The A Game Podcast – Episode 67 – User-Generated Content’s (UGC) Role In Strengthening Relationships With Your Brand

Jeff and Nadya sit down with RIDGID Tool’s own Becky Brotherton, Director of Brand & Engagement Marketing, to discuss her success using a variety of marketing tactics that include sharing user-generated content to increase authenticity. Becky also talks about planning for RIDGID’s 2023 “RIDGID Experience” – the brand’s 6th annual contest for its social followers and influencers. Ultimately, this innovative way of engaging with its community became a turning point for the brand.


Announcer: Adcom presents the A-Game podcast hosted by Jeff Culliton and Nadya Scheiner. Today we’re talking about the role social media can play in strengthening a brand. Becky Brotherton, Director of Brand and Engagement at RIDGID joins us to share her firsthand experience in shaping what has become an essential and vibrant part of RIDGID’s overall media plan. User-generated content, influencers, sharing, posting, liking. It’s all in today’s episode of the A-Game.

Jeff: Welcome to Episode 69 of the A-Game.

Becky: Is it really?

Jeff: I believe it is Episode 69 of the A-Game. With us today, longtime friend Becky Brotherton.

Becky: Oh, thank you.

Jeff: So Becky, I mean there’s a lot of words to go through here, but Director of Brand and Engagement.

Becky: Yes.

Jeff: For both RIDGID and Greenlee, which is an Emerson company.

Becky: Yes, it is.

Jeff: Emerson has eight quadrillion companies that you guys own.

Becky: Yes.

Jeff: You guys are the two coolest of those companies.

Becky: I will not disagree with that. I believe we’re the coolest as well.

Jeff: I agree. And I think there’s a lot of reasons to say you are the coolest. With me as always, Nadya Scheiner. Nadya, who now has just turned into a Swiss Army knife. What are-

Nadya: Sorry?

Jeff: PR, brand positioning.

Nadya: Oh, right.

Jeff: Creative.

Nadya: I do it all.

Jeff: Is there one particular that you-

Nadya: Copywriter.

Jeff: Copywriting? Is there just any creative pursuit is something that you feel comfortable launching into now?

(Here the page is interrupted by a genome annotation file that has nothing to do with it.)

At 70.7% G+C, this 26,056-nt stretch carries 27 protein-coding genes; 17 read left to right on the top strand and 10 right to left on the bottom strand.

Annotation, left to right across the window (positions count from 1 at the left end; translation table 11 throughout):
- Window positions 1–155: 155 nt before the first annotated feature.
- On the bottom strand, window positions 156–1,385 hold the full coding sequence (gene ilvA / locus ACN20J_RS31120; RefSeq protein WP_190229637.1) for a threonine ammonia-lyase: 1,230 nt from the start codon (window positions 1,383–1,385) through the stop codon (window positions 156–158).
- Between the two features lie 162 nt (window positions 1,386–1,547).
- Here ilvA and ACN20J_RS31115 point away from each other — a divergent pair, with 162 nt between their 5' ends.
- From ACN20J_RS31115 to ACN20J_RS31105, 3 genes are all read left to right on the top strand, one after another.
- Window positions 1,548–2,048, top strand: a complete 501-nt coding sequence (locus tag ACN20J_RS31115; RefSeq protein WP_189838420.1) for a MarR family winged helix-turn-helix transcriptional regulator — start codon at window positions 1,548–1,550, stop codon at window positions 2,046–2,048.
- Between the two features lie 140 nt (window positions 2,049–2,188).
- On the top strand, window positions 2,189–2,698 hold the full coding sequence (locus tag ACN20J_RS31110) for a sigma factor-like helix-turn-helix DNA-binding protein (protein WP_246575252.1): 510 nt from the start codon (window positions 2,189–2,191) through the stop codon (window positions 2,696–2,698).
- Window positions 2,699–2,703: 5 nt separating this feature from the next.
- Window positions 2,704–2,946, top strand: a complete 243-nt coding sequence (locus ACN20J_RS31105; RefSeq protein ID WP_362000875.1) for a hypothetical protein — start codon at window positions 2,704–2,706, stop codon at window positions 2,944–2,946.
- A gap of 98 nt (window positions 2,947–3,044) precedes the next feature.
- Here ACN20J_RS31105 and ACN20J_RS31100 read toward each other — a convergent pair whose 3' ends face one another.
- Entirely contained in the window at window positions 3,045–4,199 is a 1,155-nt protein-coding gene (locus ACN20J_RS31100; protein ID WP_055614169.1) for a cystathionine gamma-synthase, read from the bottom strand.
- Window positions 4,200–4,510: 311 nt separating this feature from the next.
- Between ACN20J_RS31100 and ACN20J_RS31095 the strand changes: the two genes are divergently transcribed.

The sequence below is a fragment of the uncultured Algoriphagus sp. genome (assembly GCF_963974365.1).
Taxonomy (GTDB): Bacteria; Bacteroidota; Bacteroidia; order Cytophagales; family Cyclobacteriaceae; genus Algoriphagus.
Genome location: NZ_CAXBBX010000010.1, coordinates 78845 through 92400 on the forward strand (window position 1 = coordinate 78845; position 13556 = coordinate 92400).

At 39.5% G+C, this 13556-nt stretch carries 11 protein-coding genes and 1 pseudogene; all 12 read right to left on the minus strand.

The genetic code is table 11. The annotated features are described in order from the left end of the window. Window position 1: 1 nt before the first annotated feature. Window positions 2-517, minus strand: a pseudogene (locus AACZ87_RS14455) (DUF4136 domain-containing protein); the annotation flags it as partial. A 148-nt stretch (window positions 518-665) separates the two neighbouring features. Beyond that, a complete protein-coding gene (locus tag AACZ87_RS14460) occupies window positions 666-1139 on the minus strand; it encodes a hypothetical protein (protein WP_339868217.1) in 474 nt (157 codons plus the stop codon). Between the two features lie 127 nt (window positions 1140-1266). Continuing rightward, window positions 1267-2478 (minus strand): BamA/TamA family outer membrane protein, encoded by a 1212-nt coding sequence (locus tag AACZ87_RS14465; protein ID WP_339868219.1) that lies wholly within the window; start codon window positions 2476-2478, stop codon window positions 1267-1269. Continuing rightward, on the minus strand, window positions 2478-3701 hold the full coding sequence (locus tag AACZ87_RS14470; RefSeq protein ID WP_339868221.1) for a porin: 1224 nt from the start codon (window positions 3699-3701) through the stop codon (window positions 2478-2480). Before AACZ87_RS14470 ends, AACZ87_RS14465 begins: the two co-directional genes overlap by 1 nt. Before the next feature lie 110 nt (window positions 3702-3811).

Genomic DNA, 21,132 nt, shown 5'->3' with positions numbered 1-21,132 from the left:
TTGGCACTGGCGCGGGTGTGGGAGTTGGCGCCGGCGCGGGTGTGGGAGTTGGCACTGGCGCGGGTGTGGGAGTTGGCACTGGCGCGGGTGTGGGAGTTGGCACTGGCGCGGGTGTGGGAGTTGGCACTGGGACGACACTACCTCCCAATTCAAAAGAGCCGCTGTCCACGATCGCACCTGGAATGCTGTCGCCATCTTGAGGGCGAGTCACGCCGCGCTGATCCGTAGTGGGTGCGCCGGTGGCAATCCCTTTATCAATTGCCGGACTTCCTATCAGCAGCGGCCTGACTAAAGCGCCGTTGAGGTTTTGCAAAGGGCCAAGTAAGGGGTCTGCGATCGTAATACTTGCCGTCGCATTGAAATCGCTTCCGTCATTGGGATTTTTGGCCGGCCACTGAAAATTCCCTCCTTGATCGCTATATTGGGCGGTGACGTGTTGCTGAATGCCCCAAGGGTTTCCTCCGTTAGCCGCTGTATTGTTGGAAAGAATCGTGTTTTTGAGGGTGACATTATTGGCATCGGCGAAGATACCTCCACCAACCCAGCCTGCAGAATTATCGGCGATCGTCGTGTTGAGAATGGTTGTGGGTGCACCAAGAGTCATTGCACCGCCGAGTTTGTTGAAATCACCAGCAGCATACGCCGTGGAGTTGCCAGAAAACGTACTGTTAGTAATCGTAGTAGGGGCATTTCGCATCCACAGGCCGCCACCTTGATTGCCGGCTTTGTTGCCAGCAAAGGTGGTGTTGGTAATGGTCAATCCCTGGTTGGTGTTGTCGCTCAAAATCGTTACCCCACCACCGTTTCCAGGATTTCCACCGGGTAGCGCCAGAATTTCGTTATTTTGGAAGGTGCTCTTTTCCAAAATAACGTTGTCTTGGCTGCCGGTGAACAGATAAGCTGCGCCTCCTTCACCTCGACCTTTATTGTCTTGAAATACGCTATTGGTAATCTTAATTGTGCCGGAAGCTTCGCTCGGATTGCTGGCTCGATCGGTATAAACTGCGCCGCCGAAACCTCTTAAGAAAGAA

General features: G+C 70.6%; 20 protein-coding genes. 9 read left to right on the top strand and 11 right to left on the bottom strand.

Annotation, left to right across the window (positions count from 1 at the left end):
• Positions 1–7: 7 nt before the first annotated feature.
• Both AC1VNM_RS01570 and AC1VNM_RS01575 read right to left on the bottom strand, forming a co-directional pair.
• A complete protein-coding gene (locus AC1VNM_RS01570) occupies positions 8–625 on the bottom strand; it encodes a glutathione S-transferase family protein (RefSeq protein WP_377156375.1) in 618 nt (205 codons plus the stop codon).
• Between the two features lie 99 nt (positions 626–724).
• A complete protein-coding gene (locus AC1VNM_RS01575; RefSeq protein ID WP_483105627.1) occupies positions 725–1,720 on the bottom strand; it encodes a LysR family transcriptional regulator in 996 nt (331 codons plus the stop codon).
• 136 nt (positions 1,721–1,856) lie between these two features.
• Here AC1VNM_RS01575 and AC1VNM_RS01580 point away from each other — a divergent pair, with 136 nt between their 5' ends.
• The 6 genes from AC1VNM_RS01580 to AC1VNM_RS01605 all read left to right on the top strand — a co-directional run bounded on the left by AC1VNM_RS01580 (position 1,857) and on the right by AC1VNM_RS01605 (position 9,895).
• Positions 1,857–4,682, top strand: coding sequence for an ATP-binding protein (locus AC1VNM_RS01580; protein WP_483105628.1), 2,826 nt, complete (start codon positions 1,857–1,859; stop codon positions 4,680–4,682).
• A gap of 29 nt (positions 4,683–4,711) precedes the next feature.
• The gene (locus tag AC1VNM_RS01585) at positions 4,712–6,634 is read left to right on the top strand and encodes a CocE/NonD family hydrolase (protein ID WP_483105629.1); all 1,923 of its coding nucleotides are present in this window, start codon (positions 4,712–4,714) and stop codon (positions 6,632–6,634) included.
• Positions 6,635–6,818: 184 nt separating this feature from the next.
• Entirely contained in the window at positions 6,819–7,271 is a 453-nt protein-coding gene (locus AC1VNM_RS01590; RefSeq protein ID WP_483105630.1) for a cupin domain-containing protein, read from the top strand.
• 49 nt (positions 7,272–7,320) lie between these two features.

Nadya: Anything.

Jeff: Wow, gosh lee.

Becky: Wow. Swiss Army knife.

Nadya: I know. I like that.

Jeff: Swiss Army knife. She’s really quite something. So today-

Nadya: And Jeff, introduce yourself.

Jeff: I’m Jeff Culliton and I’m the president of Adcom. But you already knew that because this is our 69th episode and my parents and my brother and the other people who… No, we have 5,000 subscribers. So we got some peeps on this.

Becky: Nice. Nice. Got some skin in the game.

Jeff: We got some skin in the game. This is always been neat for us because our market changes so fast. And the reason that we asked you to come in today is you guys have kind of a neat high low in the marketing world. You’ve been very, very forward on some trends, especially in social, also in experiential. But you’re a hyper traditional brand. So if you want to take two seconds and talk about what it is to be Director of Brand and Engagement for RIDGID and Greenlee.

Becky: Sure.

Jeff: And what that entails for you.

Becky: Sure. So thank you for the introduction. Becky Brotherton, I’m close to eight years now already with RIDGID and Greenlee. So two brands under the Emerson umbrella, like you mentioned. And it has been really rewarding. I always say, selfishly, I feel like I have one of the coolest positions in the company. I do get to do from the outside looking in, I think, a lot of the work that I do is fun and add the word engagement in there. It’s kind of a mix of you’re doing the traditional, like you said, trade shows kind of things, but bringing that to life through events. So we do events, I know we’re going to talk about it later, but RIDGID experience, Greenlee experience, really connecting with our end users in meaningful ways. That’s where I say laser focused on, where can we connect with them, where it’s meaningful, not just for them but for our brand. You have the traditional marketing work in there, obviously. You do so much photography videos and then a lot of storytelling. How do we bring these stories and nuggets to life? And one in particular I’m going to talk about is the history we have with our brand. We’re embarking on a hundred years in 2023, which is amazing. So traditional, again brand, but how do we take it to the next step? So in… Yeah. Am I going way to far?